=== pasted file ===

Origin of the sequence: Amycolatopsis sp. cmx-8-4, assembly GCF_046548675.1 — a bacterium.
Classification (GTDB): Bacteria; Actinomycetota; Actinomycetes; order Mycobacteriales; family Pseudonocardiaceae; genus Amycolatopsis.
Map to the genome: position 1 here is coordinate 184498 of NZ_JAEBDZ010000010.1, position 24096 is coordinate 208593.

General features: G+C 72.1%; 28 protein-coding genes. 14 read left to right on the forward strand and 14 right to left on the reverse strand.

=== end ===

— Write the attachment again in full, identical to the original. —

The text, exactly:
Origin of the sequence: Amycolatopsis sp. cmx-8-4, assembly GCF_046548675.1 — a bacterium.
Classification (GTDB): Bacteria; Actinomycetota; Actinomycetes; order Mycobacteriales; family Pseudonocardiaceae; genus Amycolatopsis.
Map to the genome: position 1 here is coordinate 184498 of NZ_JAEBDZ010000010.1, position 24096 is coordinate 208593.

General features: G+C 72.1%; 28 protein-coding genes. 14 read left to right on the forward strand and 14 right to left on the reverse strand.